“Give Me That Look That You Give Me.”The men begin to laugh hysterically because Jame Caan has no idea what John Wayne is talking about. Regardless, Caan still gave it a try.“I have no idea what he’s talking about. But the truth is that Mitchum explains me that I was laughing at him all the time. Every time he talked because you had to. How can you take him seriously? That ‘why did you do it’ look. So he said, ‘give me that look that you give me.’ I said, ‘alright. Alright Duke.’

At this point, it isn’t Wayne who is mad about Cann’s performance. It is Hawks. However, the Duke still offered his advice. James Caan must.“He gets behind the camera everything starts going, and they go ‘ACTION!’ and I send my one line and I take a step, and I turn around. Coach goes ‘CUT’. Comes running up, and he goes, ‘look, when you take the step. Don’t take the step. I want you to say the line and go. Just go!’ He starts to walk back to the camera, and Wayne goes, ‘now look, Kid. Don’t take a whole step, take a half a step and then turn around and give me that look you give me.’

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John Wayne’s words to his daughter before taking his last breath . – My Blog

John Wayne was in around 170 movies during his long career in the acting world. It’s hard to determine exactly how many because he had starred in so many early on in his career that was considered more obscure.

By the time he was done acting, fans heard him deliver hundreds of thousands of lines to the cameraWhile his acting career was the life he projected, Wayne also had a life outside of the set. He was married three times and divorced twice. In total, John Wayne had seven children during his life. Wayne will always be remembered as the epitome of the Western genre. The tough, macho man behind countless iconic films. He was in movies like “True Grit,” “The Shootist,” “The Cowboys,” and “El Dorado.”

John Wayne’s Last Words : When he was lying in his death bed, however, he wasn’t talking about the Old West or old-fashioned violence. Instead, family was his main concern. According to a Neatorama post from actor, comedian, and voiceover artist Eddie Deezen, Wayne spent his last days in a hospital bed in-and-out of consciousness. He passed away on June 11, 1979, surrounded by many family members.

His daughter, Aissa Wayne (born March 31, 1956) was at his bedside. She held his hand and asked if he knew who she was. He responded with his very last words ever, “Of course I know who you are. You’re my girl. I love you.”

Wayne passed away from stomach cancer. He had been suffering from poor health for several years at this point. Deezen described Wayne on the set of his last movie, “The Shootist” by saying he was often irritable and missed days on set due to poor health. He even had an oxygen tank on set.

Beyond the stomach cancer, John Wayne also had heart issues. He had a long life of smoking, drinking, and a questionable diet. He actually had a pig valve put into his heart. His last appearance would be at the 1979 Academy Awards where he was notably thinner and very sick. He even had a wetsuit on underneath his outfit to make him look bigger.

According to Mental Floss his grave in Corona del Mar, Newport Beach reads, “Tomorrow is the most important thing in life. Comes into us at midnight very clean. It’s perfect when it arrives and it puts itself in our hands. It hopes we’ve learned something from yesterday.”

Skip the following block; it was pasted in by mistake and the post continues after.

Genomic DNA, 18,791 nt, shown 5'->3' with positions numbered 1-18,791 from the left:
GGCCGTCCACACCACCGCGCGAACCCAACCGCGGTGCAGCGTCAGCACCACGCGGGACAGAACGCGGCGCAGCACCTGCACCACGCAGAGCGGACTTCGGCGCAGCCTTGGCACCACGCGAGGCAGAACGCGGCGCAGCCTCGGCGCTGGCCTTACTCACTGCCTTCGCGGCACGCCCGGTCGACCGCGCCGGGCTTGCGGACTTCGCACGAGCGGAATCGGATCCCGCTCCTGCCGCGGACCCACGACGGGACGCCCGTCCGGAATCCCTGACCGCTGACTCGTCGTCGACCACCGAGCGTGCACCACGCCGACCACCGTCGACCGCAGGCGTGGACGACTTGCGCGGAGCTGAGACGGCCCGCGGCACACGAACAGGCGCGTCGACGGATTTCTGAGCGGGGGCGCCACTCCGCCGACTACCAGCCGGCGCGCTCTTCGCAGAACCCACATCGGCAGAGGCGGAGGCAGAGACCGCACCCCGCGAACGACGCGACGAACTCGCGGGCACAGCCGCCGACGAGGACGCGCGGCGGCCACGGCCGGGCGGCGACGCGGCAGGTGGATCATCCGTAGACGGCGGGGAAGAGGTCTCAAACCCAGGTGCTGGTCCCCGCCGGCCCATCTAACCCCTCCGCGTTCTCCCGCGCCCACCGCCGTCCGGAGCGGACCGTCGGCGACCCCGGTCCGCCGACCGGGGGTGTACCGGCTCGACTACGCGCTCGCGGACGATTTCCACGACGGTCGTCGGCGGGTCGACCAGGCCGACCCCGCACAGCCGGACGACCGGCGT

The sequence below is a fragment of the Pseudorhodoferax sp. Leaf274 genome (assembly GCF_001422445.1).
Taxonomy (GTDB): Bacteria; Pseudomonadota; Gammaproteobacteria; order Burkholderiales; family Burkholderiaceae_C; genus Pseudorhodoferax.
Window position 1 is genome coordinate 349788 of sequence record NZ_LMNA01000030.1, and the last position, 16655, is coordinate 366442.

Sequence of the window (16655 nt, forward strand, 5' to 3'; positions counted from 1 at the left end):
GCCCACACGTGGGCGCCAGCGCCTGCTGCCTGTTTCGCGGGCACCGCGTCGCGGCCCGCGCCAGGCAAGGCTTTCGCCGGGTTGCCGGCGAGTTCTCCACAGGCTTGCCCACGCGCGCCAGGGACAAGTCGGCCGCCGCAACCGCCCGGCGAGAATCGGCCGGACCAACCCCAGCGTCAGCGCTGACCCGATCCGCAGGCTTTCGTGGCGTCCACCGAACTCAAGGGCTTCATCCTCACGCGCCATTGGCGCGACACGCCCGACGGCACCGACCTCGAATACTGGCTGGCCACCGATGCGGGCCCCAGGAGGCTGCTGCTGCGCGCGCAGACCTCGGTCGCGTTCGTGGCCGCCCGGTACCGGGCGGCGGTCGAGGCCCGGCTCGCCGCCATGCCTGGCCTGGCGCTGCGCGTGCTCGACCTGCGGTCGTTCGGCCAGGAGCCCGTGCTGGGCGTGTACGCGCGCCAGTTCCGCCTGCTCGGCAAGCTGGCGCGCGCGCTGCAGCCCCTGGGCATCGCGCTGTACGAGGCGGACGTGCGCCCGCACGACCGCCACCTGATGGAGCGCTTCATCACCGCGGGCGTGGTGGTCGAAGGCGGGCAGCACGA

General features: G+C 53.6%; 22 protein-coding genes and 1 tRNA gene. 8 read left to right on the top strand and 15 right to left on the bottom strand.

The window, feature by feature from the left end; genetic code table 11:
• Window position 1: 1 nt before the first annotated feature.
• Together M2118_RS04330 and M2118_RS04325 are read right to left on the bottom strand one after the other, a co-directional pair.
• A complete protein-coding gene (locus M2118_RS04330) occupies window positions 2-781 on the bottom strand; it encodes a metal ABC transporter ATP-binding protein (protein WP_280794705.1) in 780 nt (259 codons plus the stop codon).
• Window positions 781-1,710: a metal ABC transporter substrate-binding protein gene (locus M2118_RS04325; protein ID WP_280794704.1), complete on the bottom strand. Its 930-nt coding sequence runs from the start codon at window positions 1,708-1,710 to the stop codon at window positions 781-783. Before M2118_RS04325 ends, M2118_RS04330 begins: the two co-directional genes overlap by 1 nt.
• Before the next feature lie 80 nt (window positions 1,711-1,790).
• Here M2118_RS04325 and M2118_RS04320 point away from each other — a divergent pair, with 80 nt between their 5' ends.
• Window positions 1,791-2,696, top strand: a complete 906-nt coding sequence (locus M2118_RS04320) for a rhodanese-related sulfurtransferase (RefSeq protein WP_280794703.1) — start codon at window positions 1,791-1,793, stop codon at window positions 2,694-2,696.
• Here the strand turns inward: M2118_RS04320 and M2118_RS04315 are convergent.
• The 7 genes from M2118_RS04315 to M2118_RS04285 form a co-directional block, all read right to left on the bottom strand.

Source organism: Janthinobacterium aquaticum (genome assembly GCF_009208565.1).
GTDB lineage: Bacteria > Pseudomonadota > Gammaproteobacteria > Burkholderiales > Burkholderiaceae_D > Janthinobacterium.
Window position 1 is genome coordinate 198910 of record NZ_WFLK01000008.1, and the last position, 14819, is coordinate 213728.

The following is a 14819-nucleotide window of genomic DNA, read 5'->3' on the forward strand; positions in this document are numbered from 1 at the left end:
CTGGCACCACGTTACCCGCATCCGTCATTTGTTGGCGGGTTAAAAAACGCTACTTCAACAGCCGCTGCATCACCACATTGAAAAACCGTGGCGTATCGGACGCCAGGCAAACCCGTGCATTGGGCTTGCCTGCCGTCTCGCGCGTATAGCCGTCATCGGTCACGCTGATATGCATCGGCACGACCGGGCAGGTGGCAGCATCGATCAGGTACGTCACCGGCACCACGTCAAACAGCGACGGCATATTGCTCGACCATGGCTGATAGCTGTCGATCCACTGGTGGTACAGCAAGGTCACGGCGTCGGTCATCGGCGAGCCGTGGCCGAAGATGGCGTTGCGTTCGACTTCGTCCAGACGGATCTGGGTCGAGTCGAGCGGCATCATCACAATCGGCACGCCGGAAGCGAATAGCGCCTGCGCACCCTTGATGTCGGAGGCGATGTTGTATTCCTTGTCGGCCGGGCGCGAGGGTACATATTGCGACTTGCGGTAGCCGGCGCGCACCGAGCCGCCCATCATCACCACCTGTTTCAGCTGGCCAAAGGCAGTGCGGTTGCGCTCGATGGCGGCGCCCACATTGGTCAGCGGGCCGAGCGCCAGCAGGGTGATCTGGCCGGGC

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How does John Wayne comment and evaluate the person and film of Julie Andrews? – My Blog

John Wayne and Julie Andrews were both huge icons in the 1960s, however, Wayne was not a fan of one of Andrews’ movies. He felt one of her films “fell on its face” because of one of her ideas. Here’s what he thought of her as a performer.

During the late 1960s, Hollywood underwent a lot of changes. For example, the industry started embracing graphic violence and sexuality –or, at least, what constituted graphic violence and sexuality at the time. Explicit movies like Psycho, Bonnie and Clyde, and The Graduate that never could have been made in a more restrictive era were finding success.Wayne was not a fan of the increased sexuality in American films. “All the real motion picture people have always made family pictures,” he told Roger Ebert in 1969.
“But the downbeats and the so-called intelligentsia got in when the government stupidly split up the production companies and the theaters. The old giants–Mayer, Thalberg, even Harry Cohn, despite the fact that personally I couldn’t stand him – were good for this industry. Now the goddamned stock manipulators have taken over. They don’t know a goddamned thing about making movies. “They make something dirty, and it makes money, and they say, ‘Jesus, let’s make one a little dirtier, maybe it’ll make more money,’” Wayne opined. “And now even the bankers are getting their noses into it.”

John Wayne felt Julie Andrews was trying to be like another star
Wayne felt Andrews had succumbed to this trend. “Take that girl, Julie Andrews, a refreshing, openhearted girl, a wonderful performer,” he said. “Her stint was Mary Poppins and The Sound of Music. But she wanted to be a Theda Bara. And they went along with her, and the picture fell on its face.”

Which of Julie Andrews’ movies was he talking about?
For context, Bara was a silent movie actor who was an early Hollywood sex symbol who often played femmes fatale. In the interview, Wayne never specifies which movie he was discussing. Between the release of The Sound of Music in 1965 and the time Wayne gave the interview, Andrews starred in five films: Torn Curtain, Hawaii, Think Twentieth, Thoroughly Modern Millie,and Star!. It’s impossible to know for sure which movie Wayne criticized, but it may well have been Thoroughly Modern Millie, whose plot involves sex trafficking.

It’s unclear if Wayne meant the movie he mentioned “fell flat on its face” artistically or commercially. Obviously, whether Thoroughly Modern Millie is a good movie is a matter of taste. However, the movie performed well for the time. According to The Numbers, it earned $34,335,025. In addition, Thoroughly Modern Millie inspired the famous musical of the same name. Regardless of which of her movies he disliked, Wayne still praised Andrews’ talent.